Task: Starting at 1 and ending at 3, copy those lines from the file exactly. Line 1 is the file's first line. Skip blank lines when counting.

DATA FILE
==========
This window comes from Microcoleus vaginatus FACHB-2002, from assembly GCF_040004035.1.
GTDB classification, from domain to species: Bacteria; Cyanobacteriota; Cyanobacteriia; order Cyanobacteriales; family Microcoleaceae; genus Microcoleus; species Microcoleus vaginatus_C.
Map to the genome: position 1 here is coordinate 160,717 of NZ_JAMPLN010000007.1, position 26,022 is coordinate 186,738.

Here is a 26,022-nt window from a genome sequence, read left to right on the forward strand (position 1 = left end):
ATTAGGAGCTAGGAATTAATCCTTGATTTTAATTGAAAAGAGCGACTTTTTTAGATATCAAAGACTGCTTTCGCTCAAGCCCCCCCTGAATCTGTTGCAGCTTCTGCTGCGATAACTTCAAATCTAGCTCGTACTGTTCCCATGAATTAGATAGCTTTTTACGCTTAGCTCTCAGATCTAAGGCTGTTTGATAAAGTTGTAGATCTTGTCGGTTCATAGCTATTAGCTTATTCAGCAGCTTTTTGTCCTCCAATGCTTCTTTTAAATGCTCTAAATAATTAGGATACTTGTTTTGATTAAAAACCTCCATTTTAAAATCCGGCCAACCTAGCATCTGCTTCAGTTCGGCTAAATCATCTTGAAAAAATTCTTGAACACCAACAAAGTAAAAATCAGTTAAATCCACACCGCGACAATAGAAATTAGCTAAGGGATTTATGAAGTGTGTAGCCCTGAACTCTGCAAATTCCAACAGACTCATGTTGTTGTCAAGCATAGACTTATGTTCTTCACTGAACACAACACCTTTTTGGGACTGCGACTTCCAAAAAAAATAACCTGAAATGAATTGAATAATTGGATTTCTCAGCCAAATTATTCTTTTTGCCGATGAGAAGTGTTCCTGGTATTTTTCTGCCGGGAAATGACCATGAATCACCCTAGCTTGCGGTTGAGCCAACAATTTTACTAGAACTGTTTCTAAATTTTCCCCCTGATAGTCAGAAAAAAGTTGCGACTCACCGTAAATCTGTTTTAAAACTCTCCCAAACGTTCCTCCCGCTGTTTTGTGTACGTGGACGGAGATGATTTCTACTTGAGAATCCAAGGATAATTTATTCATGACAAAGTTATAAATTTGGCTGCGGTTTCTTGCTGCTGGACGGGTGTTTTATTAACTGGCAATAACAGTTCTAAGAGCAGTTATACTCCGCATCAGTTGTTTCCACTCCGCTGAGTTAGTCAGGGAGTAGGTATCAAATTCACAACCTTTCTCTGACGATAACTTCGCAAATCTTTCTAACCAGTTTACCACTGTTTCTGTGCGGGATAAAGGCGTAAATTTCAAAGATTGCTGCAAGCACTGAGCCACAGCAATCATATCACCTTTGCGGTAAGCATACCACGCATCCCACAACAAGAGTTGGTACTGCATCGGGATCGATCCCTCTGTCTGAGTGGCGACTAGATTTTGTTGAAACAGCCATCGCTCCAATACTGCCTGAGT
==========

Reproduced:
This window comes from Microcoleus vaginatus FACHB-2002, from assembly GCF_040004035.1.
GTDB classification, from domain to species: Bacteria; Cyanobacteriota; Cyanobacteriia; order Cyanobacteriales; family Microcoleaceae; genus Microcoleus; species Microcoleus vaginatus_C.
Map to the genome: position 1 here is coordinate 160,717 of NZ_JAMPLN010000007.1, position 26,022 is coordinate 186,738.